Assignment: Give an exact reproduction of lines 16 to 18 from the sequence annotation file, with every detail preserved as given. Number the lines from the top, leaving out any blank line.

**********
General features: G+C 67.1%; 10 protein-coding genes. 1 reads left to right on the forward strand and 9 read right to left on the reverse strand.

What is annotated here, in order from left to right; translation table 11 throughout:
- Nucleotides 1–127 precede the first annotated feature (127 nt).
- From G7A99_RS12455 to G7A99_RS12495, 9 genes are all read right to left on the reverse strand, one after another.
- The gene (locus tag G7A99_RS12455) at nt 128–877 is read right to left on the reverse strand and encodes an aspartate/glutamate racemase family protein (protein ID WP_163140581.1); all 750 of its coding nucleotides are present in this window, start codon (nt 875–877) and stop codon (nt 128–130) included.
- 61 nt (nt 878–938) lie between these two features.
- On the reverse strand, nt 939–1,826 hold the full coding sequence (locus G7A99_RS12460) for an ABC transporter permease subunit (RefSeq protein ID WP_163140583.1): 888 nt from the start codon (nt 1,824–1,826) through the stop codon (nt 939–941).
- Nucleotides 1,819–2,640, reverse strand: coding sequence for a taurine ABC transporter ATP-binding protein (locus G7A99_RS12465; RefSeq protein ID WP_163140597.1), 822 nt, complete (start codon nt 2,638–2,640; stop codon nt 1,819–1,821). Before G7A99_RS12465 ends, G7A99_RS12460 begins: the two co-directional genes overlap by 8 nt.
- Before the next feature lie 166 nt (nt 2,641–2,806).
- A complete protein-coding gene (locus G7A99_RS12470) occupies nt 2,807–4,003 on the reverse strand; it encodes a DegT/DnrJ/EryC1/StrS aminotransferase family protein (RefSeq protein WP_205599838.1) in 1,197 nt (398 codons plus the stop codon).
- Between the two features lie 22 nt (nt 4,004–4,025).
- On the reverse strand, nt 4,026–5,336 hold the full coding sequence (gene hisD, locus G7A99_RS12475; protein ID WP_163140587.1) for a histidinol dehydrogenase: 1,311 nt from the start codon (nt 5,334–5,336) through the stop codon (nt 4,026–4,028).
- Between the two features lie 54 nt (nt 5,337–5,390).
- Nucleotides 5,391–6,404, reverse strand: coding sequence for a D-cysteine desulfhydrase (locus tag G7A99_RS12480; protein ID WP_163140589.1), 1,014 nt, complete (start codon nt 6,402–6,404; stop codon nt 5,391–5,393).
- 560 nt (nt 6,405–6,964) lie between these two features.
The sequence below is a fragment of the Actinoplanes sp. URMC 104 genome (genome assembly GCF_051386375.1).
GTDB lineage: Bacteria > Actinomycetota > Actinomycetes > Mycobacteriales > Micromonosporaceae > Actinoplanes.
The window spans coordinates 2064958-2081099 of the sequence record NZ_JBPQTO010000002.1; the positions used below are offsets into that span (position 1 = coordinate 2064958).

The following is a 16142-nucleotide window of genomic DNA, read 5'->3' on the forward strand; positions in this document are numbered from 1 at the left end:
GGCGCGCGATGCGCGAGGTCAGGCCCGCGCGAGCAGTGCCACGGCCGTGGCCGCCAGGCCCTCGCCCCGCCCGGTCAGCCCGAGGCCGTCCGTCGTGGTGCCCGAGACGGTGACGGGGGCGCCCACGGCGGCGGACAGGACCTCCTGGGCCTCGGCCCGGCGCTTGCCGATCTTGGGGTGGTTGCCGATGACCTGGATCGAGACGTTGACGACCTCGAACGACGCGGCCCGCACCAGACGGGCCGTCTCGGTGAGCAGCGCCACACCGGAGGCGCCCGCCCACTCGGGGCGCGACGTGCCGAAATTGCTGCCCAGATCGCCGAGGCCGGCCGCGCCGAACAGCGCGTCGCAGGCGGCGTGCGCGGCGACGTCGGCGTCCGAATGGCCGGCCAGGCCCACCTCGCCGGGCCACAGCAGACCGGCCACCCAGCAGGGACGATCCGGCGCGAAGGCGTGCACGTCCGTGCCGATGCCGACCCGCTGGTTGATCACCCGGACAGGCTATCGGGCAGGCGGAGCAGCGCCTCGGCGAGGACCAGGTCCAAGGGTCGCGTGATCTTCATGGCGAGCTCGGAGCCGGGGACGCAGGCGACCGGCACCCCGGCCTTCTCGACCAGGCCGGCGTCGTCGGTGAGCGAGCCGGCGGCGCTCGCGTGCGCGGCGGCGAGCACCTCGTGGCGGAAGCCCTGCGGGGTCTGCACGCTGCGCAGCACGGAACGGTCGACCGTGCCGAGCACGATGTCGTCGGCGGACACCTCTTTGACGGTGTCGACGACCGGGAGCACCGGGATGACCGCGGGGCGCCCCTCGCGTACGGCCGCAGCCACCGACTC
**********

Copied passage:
The sequence below is a fragment of the Actinoplanes sp. URMC 104 genome (genome assembly GCF_051386375.1).
GTDB lineage: Bacteria > Actinomycetota > Actinomycetes > Mycobacteriales > Micromonosporaceae > Actinoplanes.
The window spans coordinates 2064958-2081099 of the sequence record NZ_JBPQTO010000002.1; the positions used below are offsets into that span (position 1 = coordinate 2064958).